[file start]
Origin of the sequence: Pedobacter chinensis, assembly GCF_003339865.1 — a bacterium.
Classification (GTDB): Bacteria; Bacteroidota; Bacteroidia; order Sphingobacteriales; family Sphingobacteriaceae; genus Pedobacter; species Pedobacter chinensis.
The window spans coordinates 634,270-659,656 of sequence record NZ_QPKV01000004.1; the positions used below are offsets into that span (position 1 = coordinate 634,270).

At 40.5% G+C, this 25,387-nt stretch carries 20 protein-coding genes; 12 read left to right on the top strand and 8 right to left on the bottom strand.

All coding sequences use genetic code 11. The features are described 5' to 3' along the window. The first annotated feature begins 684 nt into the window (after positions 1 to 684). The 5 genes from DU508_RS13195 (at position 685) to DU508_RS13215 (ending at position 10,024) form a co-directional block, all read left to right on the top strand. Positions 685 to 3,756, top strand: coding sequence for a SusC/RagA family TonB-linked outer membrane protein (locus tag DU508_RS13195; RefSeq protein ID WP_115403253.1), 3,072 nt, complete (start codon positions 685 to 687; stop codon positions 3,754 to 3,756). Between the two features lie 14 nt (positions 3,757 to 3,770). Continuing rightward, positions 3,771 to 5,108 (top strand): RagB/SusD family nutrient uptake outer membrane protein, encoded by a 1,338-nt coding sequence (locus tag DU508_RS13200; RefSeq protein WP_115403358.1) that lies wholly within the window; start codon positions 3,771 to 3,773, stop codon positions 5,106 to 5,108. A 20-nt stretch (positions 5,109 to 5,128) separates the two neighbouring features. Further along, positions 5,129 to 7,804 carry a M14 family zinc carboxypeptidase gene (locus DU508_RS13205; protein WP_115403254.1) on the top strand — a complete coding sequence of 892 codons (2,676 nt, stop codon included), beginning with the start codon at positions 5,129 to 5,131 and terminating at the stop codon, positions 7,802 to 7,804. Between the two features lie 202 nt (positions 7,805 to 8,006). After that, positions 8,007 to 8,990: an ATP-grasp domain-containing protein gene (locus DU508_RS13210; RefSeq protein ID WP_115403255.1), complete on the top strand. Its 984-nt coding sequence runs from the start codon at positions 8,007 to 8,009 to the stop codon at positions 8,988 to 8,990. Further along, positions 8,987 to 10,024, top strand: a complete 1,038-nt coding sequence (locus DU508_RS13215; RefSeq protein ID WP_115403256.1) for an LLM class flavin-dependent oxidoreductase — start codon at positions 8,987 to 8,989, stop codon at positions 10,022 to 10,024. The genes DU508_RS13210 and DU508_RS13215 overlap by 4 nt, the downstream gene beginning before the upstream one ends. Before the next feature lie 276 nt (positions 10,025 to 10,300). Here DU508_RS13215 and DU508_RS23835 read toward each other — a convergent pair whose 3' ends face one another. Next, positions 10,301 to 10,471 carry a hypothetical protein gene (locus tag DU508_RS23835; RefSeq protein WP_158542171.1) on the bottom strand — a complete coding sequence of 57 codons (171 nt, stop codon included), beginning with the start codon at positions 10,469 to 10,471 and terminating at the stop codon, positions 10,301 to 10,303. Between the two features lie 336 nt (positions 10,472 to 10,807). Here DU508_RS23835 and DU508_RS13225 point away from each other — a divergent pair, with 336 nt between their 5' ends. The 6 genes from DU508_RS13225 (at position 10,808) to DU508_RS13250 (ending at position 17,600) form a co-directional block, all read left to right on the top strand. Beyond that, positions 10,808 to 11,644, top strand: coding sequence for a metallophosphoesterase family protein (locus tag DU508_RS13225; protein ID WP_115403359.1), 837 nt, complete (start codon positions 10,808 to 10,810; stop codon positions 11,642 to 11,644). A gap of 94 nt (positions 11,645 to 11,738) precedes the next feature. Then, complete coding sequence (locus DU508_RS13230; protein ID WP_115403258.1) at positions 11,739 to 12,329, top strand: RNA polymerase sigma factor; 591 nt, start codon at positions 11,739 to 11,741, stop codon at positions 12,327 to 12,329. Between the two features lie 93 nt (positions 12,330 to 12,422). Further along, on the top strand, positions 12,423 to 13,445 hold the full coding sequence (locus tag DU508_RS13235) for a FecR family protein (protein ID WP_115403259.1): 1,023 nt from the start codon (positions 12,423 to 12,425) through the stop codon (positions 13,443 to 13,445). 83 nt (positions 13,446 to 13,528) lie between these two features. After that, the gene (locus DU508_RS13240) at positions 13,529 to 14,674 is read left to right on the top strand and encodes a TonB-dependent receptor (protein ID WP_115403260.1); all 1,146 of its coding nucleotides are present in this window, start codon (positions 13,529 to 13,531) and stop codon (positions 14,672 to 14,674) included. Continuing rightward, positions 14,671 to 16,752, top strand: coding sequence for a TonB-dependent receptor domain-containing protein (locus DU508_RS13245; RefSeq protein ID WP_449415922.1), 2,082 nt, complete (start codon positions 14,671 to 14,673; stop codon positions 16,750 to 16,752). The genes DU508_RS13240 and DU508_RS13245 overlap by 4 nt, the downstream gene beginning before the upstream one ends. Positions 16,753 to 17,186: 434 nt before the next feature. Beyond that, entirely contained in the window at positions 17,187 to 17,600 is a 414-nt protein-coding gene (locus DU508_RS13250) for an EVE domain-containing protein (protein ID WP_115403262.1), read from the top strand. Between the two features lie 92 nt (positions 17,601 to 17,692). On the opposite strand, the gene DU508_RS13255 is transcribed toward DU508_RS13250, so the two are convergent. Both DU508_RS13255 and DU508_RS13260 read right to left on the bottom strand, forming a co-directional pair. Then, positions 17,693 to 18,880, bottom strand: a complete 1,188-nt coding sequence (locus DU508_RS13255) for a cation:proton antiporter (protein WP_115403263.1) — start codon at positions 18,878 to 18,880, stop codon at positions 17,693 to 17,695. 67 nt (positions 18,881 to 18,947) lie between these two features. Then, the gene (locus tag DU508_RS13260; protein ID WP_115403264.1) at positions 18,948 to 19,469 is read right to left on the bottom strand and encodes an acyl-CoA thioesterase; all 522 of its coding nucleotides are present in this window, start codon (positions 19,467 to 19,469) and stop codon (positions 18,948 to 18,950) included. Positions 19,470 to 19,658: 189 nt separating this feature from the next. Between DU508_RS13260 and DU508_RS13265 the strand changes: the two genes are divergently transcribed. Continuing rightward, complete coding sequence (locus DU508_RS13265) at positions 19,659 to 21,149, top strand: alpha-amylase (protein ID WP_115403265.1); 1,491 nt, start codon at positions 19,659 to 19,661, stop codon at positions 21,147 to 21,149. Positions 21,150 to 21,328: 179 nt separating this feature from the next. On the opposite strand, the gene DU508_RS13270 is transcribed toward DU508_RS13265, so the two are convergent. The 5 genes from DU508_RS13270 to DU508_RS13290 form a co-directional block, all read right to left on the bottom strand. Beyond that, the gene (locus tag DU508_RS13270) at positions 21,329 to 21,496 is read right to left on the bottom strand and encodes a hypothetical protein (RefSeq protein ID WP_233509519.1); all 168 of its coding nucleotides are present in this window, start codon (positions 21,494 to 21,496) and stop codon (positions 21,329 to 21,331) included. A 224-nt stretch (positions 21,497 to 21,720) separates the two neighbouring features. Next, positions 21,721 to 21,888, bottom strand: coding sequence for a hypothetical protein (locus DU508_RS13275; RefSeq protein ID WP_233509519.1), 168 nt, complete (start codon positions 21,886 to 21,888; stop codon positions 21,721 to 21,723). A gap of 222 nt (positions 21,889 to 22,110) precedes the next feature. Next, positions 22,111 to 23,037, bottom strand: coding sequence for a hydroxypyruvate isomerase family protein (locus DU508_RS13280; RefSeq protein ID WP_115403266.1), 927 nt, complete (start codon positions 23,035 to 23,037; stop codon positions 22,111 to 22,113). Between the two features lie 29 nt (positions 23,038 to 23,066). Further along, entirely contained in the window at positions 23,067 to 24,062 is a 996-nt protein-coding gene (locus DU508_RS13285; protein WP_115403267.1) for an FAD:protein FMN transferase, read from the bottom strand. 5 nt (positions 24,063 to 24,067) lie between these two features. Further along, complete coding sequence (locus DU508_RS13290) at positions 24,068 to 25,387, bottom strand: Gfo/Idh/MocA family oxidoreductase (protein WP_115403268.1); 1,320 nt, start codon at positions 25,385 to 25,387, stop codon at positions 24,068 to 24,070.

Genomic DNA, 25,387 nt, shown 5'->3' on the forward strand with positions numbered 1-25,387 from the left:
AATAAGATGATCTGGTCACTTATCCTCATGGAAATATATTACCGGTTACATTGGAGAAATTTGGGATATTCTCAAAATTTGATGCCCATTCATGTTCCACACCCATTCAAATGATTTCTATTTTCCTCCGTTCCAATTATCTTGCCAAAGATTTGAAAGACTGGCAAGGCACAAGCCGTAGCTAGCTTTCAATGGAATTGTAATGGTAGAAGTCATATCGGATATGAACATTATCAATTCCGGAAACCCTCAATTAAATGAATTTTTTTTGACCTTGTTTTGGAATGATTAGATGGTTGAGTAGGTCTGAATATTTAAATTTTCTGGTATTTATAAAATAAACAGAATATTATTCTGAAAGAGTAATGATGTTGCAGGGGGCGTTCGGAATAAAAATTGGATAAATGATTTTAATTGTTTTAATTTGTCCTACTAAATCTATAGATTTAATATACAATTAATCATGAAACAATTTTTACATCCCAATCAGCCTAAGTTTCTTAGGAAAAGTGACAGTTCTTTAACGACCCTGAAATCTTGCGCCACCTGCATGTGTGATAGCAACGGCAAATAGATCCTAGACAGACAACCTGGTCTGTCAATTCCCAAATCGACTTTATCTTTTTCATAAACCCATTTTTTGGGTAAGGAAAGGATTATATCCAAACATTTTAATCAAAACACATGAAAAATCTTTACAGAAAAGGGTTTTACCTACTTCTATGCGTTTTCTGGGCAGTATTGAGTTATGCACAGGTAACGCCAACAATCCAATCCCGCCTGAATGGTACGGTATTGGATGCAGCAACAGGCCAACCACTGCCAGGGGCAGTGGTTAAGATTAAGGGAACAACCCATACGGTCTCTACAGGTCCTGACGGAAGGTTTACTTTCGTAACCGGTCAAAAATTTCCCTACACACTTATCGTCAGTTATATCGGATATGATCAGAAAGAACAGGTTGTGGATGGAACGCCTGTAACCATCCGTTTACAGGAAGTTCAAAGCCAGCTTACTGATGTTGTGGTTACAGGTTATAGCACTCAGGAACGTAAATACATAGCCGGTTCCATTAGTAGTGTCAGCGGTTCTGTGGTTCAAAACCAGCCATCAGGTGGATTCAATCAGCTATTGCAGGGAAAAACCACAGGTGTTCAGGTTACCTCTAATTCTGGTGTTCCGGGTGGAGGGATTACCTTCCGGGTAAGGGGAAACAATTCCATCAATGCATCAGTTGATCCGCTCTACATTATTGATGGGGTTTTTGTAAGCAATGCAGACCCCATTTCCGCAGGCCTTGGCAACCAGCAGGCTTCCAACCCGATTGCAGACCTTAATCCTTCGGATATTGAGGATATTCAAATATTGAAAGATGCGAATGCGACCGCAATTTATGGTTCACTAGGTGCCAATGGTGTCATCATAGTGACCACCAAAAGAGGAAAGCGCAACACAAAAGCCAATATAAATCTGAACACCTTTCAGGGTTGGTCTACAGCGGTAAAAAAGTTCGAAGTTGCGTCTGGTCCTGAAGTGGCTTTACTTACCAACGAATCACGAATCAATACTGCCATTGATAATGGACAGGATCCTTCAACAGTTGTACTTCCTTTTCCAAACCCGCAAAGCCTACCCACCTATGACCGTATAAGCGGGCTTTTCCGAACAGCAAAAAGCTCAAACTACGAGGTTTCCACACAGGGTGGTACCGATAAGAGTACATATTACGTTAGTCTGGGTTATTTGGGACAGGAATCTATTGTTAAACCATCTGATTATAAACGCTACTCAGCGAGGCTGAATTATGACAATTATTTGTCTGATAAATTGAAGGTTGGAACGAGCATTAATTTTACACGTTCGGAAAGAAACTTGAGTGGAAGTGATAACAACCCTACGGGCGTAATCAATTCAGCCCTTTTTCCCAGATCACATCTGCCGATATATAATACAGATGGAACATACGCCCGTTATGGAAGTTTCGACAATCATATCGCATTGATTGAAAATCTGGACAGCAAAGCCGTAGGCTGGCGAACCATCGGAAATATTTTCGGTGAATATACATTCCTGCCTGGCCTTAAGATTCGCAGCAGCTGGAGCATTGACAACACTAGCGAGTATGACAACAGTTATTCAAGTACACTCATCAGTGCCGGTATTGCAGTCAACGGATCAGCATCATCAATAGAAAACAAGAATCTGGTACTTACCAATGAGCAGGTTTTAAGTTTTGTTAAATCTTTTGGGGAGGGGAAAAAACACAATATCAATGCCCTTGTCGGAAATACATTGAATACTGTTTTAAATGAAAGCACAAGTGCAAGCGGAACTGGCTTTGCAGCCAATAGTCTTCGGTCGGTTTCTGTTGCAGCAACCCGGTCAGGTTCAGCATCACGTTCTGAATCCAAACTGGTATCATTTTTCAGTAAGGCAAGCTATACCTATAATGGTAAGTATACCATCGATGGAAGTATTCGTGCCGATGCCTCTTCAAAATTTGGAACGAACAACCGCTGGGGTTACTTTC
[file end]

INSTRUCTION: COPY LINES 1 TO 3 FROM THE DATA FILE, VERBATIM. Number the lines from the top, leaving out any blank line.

Origin of the sequence: Pedobacter chinensis, assembly GCF_003339865.1 — a bacterium.
Classification (GTDB): Bacteria; Bacteroidota; Bacteroidia; order Sphingobacteriales; family Sphingobacteriaceae; genus Pedobacter; species Pedobacter chinensis.
The window spans coordinates 634,270-659,656 of sequence record NZ_QPKV01000004.1; the positions used below are offsets into that span (position 1 = coordinate 634,270).